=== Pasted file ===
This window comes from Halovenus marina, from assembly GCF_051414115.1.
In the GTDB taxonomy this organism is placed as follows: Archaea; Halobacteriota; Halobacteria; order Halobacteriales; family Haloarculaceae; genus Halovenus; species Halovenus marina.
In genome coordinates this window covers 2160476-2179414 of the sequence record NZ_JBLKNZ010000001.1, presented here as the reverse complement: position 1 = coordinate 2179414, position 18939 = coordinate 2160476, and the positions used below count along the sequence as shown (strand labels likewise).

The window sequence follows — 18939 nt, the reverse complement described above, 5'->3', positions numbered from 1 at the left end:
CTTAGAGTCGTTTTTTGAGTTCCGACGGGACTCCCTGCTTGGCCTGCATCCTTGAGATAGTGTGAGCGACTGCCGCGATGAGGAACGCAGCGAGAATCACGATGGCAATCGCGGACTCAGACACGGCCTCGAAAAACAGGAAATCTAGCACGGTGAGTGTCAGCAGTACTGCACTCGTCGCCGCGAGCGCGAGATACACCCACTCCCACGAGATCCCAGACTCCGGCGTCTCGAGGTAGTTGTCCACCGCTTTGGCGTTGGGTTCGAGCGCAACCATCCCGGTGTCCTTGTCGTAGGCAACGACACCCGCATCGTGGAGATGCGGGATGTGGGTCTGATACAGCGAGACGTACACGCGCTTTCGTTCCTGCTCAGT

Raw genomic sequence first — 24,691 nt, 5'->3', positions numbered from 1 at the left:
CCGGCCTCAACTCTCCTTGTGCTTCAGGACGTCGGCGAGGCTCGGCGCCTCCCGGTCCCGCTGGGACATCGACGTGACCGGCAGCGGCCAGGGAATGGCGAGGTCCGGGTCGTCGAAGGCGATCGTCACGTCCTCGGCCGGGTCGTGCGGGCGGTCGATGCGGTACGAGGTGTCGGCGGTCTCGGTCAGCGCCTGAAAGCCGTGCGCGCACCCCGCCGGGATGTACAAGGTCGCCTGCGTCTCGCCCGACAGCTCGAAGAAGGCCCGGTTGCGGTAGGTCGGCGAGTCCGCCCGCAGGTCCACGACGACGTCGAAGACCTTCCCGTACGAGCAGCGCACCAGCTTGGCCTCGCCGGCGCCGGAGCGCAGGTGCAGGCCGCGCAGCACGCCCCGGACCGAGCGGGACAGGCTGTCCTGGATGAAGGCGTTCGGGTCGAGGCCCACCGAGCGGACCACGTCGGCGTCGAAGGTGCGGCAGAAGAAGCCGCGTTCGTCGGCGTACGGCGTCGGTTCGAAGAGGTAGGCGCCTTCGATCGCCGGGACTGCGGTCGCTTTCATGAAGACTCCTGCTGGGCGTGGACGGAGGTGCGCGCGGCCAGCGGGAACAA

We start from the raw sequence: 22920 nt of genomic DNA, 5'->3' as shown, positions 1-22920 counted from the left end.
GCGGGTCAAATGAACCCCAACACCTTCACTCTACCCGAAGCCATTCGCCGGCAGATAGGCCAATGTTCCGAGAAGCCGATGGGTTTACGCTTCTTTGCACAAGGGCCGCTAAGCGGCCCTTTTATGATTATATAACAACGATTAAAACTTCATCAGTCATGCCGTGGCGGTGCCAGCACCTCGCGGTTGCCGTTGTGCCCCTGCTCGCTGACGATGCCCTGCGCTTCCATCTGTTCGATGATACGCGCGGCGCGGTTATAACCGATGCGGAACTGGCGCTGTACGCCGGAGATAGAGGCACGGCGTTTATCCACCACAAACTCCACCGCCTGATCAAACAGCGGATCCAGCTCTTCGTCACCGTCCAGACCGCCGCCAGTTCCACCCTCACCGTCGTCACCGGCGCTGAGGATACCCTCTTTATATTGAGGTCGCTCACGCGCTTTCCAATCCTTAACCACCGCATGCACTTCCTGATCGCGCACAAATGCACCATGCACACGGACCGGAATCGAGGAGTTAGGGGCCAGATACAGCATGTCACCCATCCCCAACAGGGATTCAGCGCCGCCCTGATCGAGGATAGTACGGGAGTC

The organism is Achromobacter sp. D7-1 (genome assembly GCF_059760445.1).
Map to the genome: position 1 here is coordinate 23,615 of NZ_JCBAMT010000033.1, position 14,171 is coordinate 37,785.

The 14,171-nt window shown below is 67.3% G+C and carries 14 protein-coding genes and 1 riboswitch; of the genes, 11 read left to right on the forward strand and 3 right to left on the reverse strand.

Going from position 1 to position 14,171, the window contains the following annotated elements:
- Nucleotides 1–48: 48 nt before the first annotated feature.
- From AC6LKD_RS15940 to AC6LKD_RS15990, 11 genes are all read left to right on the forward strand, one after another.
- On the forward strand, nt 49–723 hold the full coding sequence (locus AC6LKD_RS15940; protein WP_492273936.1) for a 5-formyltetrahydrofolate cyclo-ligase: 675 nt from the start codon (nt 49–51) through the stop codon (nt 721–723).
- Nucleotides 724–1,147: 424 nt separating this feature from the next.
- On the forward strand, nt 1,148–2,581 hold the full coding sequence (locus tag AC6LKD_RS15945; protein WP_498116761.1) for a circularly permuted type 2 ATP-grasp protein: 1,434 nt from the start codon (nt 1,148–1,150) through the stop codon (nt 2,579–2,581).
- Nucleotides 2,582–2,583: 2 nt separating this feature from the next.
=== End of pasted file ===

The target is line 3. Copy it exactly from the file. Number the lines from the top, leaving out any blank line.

In genome coordinates this window covers 2160476-2179414 of the sequence record NZ_JBLKNZ010000001.1, presented here as the reverse complement: position 1 = coordinate 2179414, position 18939 = coordinate 2160476, and the positions used below count along the sequence as shown (strand labels likewise).